The President had publicly announced that EPA would be working on cutting carbon pollution – that wasn’t exactly a secret. What happened is the equivalent of EPA announcing it was going to order a pizza. NRDC said, “We think you should order a cheese pizza.” Then, months later, EPA ordered a pizza that included cheese. Conspiracy!
Just how absurdly Vitter and his gang are defining collusion becomes even clearer in what they see as a telling anecdote included in the letter. They describe a meeting on Pebble Mine – a proposed gold mine in Alaska that would damage fisheries – between NRDC and top EPA officials. According to the letter, after the meeting, one of those officials sent an e-mail in which he allowed as how NRDC had raised an “intriguing idea.” Collusion! Apparently hearing an idea and thinking about it crosses some threshold that can spark an investigation. This e-mail is actually the proof text in the letter for the charge that something questionable is going on. Oh, and again, NRDC’s proposal is public – we’ve run ads about it – and it originated with Alaskan communities, not us.
Presumably, Vitter doesn’t think that the many meetings EPA had with industry on the same issue constituted collusion – maybe they avoided legal peril by not offering up any attractive ideas. By the way, in reality, EPA’s posture on Pebble Mine has been guided by a study by independent scientists on how a mine would affect Bristol Bay, one of the world’s great fisheries.
The more closely one looks at the letter, the clearer Vitter’s and Issa’s game here becomes. Vitter and company oppose the proposals EPA has made on climate and Pebble Mine, and they haven’t gotten much traction on attacking them on the merits. They’re angry and resentful that a President who supports climate action and protecting fisheries got elected. So they’ve decided to make the policy process sound nefarious. And in doing so, they get the additional pleasure of using their Congressional authority to harass entities they don’t like and of trying to get groups like NRDC to think twice before trying to influence policy-makers.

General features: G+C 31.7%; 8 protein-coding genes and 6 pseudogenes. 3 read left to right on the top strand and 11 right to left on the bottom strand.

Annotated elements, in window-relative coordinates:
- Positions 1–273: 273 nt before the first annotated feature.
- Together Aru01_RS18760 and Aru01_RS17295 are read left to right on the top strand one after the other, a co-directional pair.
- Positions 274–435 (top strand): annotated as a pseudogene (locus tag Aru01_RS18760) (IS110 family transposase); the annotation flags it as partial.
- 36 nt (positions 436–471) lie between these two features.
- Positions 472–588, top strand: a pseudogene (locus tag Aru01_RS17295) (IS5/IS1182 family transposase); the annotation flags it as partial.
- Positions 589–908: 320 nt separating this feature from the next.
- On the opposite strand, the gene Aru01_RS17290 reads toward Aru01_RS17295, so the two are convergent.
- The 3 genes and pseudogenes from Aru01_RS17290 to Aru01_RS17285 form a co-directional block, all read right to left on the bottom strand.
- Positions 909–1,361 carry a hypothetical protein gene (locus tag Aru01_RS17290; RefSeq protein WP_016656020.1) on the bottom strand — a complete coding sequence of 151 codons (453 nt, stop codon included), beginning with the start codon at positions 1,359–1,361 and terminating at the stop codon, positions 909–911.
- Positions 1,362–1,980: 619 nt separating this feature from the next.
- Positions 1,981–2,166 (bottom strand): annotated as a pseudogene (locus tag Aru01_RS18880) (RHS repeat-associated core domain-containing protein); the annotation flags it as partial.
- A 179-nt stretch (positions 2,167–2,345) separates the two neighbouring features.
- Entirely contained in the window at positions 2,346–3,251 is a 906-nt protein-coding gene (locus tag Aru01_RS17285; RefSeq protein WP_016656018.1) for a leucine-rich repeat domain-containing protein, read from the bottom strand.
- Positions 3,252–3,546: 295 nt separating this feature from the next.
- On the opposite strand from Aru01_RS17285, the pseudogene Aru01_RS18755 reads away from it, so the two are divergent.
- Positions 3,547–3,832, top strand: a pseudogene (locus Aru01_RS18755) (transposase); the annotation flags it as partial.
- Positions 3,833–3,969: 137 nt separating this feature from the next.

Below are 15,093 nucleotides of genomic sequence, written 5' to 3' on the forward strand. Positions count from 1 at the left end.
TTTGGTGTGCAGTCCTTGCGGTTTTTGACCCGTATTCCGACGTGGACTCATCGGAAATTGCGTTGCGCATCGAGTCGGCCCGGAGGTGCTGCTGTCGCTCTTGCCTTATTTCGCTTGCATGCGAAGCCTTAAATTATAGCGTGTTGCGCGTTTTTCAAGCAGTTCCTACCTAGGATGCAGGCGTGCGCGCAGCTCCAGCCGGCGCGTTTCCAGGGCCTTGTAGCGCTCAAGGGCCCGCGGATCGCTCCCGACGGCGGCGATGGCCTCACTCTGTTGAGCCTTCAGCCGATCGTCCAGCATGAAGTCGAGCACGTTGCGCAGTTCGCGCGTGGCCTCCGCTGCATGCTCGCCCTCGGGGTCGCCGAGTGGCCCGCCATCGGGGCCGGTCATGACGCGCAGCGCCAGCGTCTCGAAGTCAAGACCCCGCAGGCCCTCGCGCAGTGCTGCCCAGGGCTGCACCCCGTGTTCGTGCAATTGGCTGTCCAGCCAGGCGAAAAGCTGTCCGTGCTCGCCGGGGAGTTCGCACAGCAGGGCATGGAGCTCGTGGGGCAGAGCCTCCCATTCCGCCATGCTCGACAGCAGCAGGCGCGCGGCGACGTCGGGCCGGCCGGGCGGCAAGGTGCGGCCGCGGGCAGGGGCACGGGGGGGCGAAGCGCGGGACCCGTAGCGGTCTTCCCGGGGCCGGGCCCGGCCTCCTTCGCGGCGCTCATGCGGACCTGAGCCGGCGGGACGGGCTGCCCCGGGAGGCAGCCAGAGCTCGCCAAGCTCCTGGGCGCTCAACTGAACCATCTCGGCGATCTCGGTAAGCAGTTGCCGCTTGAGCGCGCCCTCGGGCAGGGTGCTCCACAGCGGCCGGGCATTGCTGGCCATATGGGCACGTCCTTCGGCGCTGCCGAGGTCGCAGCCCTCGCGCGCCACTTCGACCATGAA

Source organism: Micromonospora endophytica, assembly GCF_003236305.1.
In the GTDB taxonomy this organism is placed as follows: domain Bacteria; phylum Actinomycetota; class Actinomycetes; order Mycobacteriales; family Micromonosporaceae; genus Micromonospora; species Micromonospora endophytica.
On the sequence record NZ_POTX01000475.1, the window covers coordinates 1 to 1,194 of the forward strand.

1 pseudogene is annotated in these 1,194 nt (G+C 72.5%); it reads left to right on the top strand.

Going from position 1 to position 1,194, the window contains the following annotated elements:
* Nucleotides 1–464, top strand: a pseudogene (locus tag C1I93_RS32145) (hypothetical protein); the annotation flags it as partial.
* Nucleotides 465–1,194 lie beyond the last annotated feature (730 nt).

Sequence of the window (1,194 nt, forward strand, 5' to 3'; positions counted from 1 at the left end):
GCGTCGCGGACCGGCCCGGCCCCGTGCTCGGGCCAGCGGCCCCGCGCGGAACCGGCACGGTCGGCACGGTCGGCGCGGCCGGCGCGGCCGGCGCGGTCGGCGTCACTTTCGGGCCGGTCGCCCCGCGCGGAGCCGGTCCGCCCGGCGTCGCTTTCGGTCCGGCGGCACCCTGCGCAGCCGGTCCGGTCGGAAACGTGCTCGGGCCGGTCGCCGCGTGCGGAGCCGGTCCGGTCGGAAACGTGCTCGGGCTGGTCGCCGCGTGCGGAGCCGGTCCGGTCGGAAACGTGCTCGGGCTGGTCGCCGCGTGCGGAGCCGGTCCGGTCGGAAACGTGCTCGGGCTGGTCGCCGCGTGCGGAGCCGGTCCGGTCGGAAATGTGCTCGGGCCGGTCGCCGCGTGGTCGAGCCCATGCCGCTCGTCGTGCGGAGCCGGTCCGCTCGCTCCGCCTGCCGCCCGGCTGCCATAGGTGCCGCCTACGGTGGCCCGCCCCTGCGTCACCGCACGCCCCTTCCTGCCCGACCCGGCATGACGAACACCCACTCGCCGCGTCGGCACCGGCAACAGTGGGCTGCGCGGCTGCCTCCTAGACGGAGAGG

This would all be funny if it weren’t so dangerous. Those trying to influence public policy using the normal tools of government should not have to fear investigation from those who oppose their proposals. Vitter and Issa can litter their letter with sinister adjectives, but they can’t seem to describe any actual untoward activity. What they object to is that an Administration that got elected on a pro-environment platform is taking pro-environment steps, some of which were advocated in public by pro-environment groups.
It ought to worry citizens and groups across the ideological spectrum that normal policy advocacy can result in an investigation. Industry lobbyists, in particular, ought to be thinking twice about the implications of broad document requests to non-governmental entities.
Vitter and Issa are free to try to block policies they dislike and to try to elect different officials. That’s Democracy 101. Using investigations to shut down debate and make the basic process of advocacy sound suspicious – now that’s ominous.